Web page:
As the U.S. population ages, manufacturers of consumer goods are realizing that many customers may not be as nimble-fingered or sharp-sighted as they once were. To help product designers and engineers address those changing requirements, researchers at the Georgia Tech Research Institute (GTRI) have been developing evaluation methods and design techniques to identify and address the needs of all consumers, including those with functional limitations.
GTRI's latest product is a pair of arthritis simulation gloves, which reproduce the reduction in functional capacity experienced by persons with arthritis. The gloves help those responsible for consumer products better understand how arthritis affects a person's ability to grasp, pinch, turn, lift and twist objects.
"A product manager or designer can put these gloves on and attempt to open their company's products or packaging," explained GTRI principal research scientist Brad Fain. "If they are unable to open a product or package, then chances are high that people with moderate to severe symptoms of arthritis will also have difficulty opening it."
The gloves can be used with a variety of consumer products, including medicine bottles, beverage containers, office supplies, medical devices, vehicles, cell phones and many other consumer products. They can also be used with many different types of packaging, including clamshell packages, cardboard boxes, cereal containers and foil packages.
Three companies, including Kraft Foods, are currently using the gloves in-house.
"Maxwell House always keeps our consumers' needs in mind when designing packaging," said Linda Roman, senior group leader for packaging strategic research at Kraft Foods. "For example, we used the gloves created by the Georgia Tech Research Institute to verify that the lid on our new instant coffee jar is accessible for those who have difficulty opening jars with regular caps. The gloves helped us evaluate the EZ Grip lid to be sure that our lid is, in fact, easy for our consumers to use."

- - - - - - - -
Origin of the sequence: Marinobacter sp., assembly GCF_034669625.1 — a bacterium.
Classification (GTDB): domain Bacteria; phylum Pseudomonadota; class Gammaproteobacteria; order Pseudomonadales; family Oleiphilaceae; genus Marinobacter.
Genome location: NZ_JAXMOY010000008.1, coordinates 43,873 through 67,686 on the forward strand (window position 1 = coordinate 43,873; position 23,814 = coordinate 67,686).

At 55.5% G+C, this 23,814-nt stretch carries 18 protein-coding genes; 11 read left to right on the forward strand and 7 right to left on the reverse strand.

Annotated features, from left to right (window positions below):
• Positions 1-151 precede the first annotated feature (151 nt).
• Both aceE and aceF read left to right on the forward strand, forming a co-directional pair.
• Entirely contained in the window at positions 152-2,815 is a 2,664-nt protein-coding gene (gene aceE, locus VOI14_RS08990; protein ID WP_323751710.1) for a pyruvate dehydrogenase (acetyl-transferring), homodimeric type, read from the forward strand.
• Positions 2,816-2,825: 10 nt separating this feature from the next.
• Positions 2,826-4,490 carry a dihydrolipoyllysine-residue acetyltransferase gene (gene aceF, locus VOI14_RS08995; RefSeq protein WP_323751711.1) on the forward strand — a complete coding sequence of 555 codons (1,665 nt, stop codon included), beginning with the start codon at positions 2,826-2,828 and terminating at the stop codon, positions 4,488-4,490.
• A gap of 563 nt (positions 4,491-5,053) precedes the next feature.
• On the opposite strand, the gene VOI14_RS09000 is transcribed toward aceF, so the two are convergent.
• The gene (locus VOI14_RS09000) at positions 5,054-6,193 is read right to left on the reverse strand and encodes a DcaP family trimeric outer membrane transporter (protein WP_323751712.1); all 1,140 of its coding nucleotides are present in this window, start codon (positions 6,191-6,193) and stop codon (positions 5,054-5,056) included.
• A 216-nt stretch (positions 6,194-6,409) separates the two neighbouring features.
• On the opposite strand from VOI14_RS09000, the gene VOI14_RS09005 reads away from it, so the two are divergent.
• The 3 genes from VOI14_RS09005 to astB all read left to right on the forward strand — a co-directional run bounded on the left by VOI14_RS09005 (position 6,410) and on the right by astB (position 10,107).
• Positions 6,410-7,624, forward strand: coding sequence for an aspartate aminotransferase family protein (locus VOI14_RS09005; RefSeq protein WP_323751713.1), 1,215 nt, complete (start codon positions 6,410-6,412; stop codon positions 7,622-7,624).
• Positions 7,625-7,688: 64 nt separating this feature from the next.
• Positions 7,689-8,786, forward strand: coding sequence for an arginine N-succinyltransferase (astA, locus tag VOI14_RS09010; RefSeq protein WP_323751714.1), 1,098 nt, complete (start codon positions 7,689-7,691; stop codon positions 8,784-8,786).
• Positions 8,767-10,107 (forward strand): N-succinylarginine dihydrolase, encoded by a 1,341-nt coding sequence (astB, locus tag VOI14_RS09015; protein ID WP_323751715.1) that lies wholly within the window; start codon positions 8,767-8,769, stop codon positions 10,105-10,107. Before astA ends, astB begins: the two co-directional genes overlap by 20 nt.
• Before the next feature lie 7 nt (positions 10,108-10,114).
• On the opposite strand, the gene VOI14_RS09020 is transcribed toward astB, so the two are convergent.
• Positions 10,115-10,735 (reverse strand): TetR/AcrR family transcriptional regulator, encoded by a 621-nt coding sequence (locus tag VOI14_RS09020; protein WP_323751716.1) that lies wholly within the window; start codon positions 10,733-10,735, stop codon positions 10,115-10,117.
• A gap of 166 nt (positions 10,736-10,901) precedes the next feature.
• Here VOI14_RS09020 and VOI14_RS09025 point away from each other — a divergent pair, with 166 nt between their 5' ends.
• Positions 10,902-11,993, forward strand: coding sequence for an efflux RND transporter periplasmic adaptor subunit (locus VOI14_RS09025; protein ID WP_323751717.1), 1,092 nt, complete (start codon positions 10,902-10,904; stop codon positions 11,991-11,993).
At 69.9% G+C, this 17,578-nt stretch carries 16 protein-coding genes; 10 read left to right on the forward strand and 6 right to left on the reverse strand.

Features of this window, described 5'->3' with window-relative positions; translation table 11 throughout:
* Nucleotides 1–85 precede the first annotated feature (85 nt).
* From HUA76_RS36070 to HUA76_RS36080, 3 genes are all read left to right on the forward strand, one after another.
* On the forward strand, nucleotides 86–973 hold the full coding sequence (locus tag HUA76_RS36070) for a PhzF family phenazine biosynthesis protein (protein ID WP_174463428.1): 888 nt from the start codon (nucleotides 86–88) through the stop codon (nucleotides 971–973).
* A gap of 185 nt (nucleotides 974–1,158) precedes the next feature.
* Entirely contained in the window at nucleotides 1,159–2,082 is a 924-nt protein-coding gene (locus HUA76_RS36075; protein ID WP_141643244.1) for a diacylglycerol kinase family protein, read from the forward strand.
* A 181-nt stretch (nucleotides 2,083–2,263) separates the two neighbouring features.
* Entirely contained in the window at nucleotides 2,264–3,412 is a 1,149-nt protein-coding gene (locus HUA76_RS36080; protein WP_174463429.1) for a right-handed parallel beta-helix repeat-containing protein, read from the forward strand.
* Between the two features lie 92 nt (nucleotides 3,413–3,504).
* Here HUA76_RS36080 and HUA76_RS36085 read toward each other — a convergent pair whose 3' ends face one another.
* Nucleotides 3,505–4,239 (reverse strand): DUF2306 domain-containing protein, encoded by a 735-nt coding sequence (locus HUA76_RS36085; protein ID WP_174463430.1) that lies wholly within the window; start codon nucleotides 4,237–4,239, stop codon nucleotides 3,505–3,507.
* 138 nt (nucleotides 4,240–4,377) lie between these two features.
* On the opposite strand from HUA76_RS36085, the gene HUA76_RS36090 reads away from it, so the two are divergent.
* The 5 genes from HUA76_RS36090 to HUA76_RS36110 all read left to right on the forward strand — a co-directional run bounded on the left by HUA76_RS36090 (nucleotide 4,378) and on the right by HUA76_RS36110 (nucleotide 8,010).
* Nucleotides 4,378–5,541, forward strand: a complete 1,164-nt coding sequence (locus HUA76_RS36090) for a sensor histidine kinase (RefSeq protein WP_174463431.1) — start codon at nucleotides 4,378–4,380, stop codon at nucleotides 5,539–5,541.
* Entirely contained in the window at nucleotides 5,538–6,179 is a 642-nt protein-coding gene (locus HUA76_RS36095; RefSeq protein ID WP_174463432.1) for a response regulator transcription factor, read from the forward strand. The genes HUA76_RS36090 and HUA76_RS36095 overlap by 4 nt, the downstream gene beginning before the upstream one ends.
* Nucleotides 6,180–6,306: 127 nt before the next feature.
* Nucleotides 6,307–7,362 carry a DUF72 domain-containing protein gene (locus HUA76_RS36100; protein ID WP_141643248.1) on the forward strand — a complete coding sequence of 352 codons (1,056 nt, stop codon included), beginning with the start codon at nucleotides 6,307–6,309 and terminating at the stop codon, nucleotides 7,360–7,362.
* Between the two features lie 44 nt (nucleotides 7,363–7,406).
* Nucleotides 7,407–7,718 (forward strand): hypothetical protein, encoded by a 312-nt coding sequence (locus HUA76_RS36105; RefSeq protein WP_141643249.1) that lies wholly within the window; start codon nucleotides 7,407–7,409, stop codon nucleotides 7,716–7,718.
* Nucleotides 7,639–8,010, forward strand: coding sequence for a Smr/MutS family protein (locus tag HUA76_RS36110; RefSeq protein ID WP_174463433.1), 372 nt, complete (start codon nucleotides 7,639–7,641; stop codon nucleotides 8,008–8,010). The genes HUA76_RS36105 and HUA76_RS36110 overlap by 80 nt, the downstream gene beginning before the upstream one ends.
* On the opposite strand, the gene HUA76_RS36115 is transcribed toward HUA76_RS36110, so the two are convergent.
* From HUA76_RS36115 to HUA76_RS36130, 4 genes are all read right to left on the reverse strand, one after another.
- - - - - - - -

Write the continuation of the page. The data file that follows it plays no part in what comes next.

The gloves were designed to reduce a wearer's functional ability to grasp something and either pull or rotate it by 33-50 percent. They also stiffen an individual's finger joints and restrict the range of motion of his or her fingers. To create the finger stiffness and reduced finger strength experienced by individuals with arthritis, the gloves were designed with metal wires between layers of neoprene and other fabrics.
In addition to identifying ease of use issues with products, the gloves are also intended to raise awareness about issues faced by people with disabilities and to support programs focused on ease of use in design. Currently, the Arthritis Foundation in the United States and Arthritis Australia are using the gloves for such educational purposes.
The gloves can be purchased alone, or as part of GTRI's disability awareness kit, which also includes a low-vision simulation kit, a finger strength simulation kit and a CD training program. The finger strength simulation kit consists of finger exercises that are calibrated to certain amounts of force recommended for packaging and the training program teaches individuals how to use the gloves.
The low-vision simulation kit contains a pair of glasses that simulate common visual disabilities, including various degrees of cataracts, visual acuity problems, contrast sensitivity issues and age-related macular degeneration.
"A product manager can put the glasses on and observe products to see if he or she can read important things written in small print, like instructions or an expiration date," added Fain.
In the future, many baby boomers will likely demand the same access to products that they currently have -- even as their functional abilities decline.
"These older individuals will attribute any inability to open or use a product with deficiencies in the product itself," added Fain. "That message or perception can be detrimental to companies because they want to avoid being associated with a product that's difficult to use. The arthritis simulation gloves and the rest of the items in the disability awareness kit can help companies avoid these design mistakes."
|Contact: Abby Vogel|
Georgia Institute of Technology Research News